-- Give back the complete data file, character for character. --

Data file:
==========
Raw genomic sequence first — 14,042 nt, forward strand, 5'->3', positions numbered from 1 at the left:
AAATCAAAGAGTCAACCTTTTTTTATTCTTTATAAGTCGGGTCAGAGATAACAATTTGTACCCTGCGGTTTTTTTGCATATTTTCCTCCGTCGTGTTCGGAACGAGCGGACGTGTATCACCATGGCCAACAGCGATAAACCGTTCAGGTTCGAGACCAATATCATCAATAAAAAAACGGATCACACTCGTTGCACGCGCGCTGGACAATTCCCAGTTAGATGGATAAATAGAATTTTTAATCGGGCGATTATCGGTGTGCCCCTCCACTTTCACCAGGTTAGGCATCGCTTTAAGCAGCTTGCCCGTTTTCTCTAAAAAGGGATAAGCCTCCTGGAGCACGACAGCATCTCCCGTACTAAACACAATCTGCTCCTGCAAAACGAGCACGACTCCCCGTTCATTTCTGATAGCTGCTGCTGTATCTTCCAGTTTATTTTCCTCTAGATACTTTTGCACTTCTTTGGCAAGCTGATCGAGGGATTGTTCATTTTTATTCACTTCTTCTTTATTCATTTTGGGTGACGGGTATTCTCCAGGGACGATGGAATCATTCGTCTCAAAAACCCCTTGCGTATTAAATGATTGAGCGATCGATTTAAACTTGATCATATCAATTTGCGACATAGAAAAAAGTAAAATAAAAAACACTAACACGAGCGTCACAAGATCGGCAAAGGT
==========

Raw genomic sequence first — 14,042 nt, forward strand, 5'->3', positions numbered from 1 at the left:
AAATCAAAGAGTCAACCTTTTTTTATTCTTTATAAGTCGGGTCAGAGATAACAATTTGTACCCTGCGGTTTTTTTGCATATTTTCCTCCGTCGTGTTCGGAACGAGCGGACGTGTATCACCATGGCCAACAGCGATAAACCGTTCAGGTTCGAGACCAATATCATCAATAAAAAAACGGATCACACTCGTTGCACGCGCGCTGGACAATTCCCAGTTAGATGGATAAATAGAATTTTTAATCGGGCGATTATCGGTGTGCCCCTCCACTTTCACCAGGTTAGGCATCGCTTTAAGCAGCTTGCCCGTTTTCTCTAAAAAGGGATAAGCCTCCTGGAGCACGACAGCATCTCCCGTACTAAACACAATCTGCTCCTGCAAAACGAGCACGACTCCCCGTTCATTTCTGATAGCTGCTGCTGTATCTTCCAGTTTATTTTCCTCTAGATACTTTTGCACTTCTTTGGCAAGCTGATCGAGGGATTGTTCATTTTTATTCACTTCTTCTTTATTCATTTTGGGTGACGGGTATTCTCCAGGGACGATGGAATCATTCGTCTCAAAAACCCCTTGCGTATTAAATGATTGAGCGATCGATTTAAACTTGATCATATCAATTTGCGACATAGAAAAAAGTAAAATAAAAAACACTAACACGAGCGTCACAAGATCGGCAAAGGT